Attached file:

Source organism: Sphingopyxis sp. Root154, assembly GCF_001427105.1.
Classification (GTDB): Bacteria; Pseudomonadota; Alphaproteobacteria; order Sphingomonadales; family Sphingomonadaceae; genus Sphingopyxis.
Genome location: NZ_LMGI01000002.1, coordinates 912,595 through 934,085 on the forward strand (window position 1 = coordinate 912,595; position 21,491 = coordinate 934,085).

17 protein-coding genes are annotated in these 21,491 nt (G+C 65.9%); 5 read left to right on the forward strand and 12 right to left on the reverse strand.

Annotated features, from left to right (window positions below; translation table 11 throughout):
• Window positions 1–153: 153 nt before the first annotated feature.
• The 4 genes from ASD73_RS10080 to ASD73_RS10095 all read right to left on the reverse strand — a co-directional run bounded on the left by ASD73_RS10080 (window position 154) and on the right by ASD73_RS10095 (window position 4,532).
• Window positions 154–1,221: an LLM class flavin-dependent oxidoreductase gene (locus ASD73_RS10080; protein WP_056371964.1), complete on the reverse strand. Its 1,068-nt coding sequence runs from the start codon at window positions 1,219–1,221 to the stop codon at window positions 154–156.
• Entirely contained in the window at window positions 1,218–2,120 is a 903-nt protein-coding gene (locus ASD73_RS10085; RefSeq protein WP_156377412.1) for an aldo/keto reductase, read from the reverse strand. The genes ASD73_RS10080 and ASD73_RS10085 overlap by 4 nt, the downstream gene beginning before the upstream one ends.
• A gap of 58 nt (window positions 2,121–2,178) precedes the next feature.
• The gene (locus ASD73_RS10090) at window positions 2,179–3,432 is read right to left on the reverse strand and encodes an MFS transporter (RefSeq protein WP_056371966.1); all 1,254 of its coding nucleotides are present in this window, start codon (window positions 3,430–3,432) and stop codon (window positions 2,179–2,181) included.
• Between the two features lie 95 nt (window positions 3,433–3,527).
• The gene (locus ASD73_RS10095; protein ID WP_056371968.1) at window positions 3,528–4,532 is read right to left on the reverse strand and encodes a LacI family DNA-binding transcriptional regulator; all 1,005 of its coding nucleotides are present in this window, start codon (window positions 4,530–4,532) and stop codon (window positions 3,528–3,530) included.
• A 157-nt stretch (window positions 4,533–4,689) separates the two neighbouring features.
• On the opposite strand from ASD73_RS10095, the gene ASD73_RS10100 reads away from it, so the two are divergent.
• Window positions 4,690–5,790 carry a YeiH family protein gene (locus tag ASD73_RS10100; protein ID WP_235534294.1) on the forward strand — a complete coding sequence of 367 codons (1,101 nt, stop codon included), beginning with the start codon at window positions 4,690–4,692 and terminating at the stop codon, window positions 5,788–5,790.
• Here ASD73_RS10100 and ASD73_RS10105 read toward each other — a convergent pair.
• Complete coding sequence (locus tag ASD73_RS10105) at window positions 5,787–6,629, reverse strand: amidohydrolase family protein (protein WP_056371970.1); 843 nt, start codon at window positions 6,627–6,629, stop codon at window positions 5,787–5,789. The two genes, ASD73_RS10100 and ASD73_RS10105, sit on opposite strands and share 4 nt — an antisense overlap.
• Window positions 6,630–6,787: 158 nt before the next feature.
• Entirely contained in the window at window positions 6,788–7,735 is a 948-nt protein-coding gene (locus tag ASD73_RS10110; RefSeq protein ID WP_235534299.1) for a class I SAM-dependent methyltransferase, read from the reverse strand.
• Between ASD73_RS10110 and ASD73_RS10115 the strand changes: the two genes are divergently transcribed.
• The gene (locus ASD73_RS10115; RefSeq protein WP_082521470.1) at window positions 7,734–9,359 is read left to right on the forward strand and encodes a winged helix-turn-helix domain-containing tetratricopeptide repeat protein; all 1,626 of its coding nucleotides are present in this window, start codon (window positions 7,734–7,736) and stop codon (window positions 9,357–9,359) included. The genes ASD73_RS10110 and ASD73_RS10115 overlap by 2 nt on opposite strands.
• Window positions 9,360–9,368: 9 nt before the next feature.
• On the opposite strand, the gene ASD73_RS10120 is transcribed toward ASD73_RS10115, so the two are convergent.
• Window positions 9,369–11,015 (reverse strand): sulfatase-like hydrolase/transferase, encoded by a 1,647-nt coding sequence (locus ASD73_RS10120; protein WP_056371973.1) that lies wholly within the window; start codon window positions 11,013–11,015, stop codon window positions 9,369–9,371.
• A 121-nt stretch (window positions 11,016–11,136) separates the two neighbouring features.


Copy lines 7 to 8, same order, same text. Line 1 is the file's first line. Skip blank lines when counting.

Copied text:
• The 4 genes from ASD73_RS10080 to ASD73_RS10095 all read right to left on the reverse strand — a co-directional run bounded on the left by ASD73_RS10080 (window position 154) and on the right by ASD73_RS10095 (window position 4,532).
• Window positions 154–1,221: an LLM class flavin-dependent oxidoreductase gene (locus ASD73_RS10080; protein WP_056371964.1), complete on the reverse strand. Its 1,068-nt coding sequence runs from the start codon at window positions 1,219–1,221 to the stop codon at window positions 154–156.